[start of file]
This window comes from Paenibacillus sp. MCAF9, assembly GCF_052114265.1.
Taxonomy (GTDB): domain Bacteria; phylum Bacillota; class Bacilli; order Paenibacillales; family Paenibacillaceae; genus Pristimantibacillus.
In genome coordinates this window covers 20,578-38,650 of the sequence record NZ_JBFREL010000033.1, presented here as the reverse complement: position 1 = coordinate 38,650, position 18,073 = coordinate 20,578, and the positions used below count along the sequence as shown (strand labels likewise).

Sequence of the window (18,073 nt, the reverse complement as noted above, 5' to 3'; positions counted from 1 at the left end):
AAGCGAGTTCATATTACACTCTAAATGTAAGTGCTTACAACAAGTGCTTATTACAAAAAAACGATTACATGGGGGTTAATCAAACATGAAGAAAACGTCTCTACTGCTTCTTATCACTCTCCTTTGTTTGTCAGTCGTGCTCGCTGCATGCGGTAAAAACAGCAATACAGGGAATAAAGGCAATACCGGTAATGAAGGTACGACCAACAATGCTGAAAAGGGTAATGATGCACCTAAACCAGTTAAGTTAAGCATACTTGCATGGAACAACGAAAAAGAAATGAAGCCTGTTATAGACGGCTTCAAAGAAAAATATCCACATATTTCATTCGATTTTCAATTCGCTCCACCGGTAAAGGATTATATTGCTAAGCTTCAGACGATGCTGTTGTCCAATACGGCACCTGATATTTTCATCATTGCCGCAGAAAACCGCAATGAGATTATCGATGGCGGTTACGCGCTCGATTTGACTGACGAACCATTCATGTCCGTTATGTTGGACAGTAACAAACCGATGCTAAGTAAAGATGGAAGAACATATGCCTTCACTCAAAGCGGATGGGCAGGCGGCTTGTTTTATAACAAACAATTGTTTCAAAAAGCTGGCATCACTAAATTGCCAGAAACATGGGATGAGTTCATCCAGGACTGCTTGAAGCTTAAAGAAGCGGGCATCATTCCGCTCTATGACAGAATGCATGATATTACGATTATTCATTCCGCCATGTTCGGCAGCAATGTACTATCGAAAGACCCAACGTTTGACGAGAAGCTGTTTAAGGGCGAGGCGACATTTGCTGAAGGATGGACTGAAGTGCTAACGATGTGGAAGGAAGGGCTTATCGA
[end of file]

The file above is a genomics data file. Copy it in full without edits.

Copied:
This window comes from Paenibacillus sp. MCAF9, assembly GCF_052114265.1.
Taxonomy (GTDB): domain Bacteria; phylum Bacillota; class Bacilli; order Paenibacillales; family Paenibacillaceae; genus Pristimantibacillus.
In genome coordinates this window covers 20,578-38,650 of the sequence record NZ_JBFREL010000033.1, presented here as the reverse complement: position 1 = coordinate 38,650, position 18,073 = coordinate 20,578, and the positions used below count along the sequence as shown (strand labels likewise).

Sequence of the window (18,073 nt, the reverse complement as noted above, 5' to 3'; positions counted from 1 at the left end):
AAGCGAGTTCATATTACACTCTAAATGTAAGTGCTTACAACAAGTGCTTATTACAAAAAAACGATTACATGGGGGTTAATCAAACATGAAGAAAACGTCTCTACTGCTTCTTATCACTCTCCTTTGTTTGTCAGTCGTGCTCGCTGCATGCGGTAAAAACAGCAATACAGGGAATAAAGGCAATACCGGTAATGAAGGTACGACCAACAATGCTGAAAAGGGTAATGATGCACCTAAACCAGTTAAGTTAAGCATACTTGCATGGAACAACGAAAAAGAAATGAAGCCTGTTATAGACGGCTTCAAAGAAAAATATCCACATATTTCATTCGATTTTCAATTCGCTCCACCGGTAAAGGATTATATTGCTAAGCTTCAGACGATGCTGTTGTCCAATACGGCACCTGATATTTTCATCATTGCCGCAGAAAACCGCAATGAGATTATCGATGGCGGTTACGCGCTCGATTTGACTGACGAACCATTCATGTCCGTTATGTTGGACAGTAACAAACCGATGCTAAGTAAAGATGGAAGAACATATGCCTTCACTCAAAGCGGATGGGCAGGCGGCTTGTTTTATAACAAACAATTGTTTCAAAAAGCTGGCATCACTAAATTGCCAGAAACATGGGATGAGTTCATCCAGGACTGCTTGAAGCTTAAAGAAGCGGGCATCATTCCGCTCTATGACAGAATGCATGATATTACGATTATTCATTCCGCCATGTTCGGCAGCAATGTACTATCGAAAGACCCAACGTTTGACGAGAAGCTGTTTAAGGGCGAGGCGACATTTGCTGAAGGATGGACTGAAGTGCTAACGATGTGGAAGGAAGGGCTTATCGA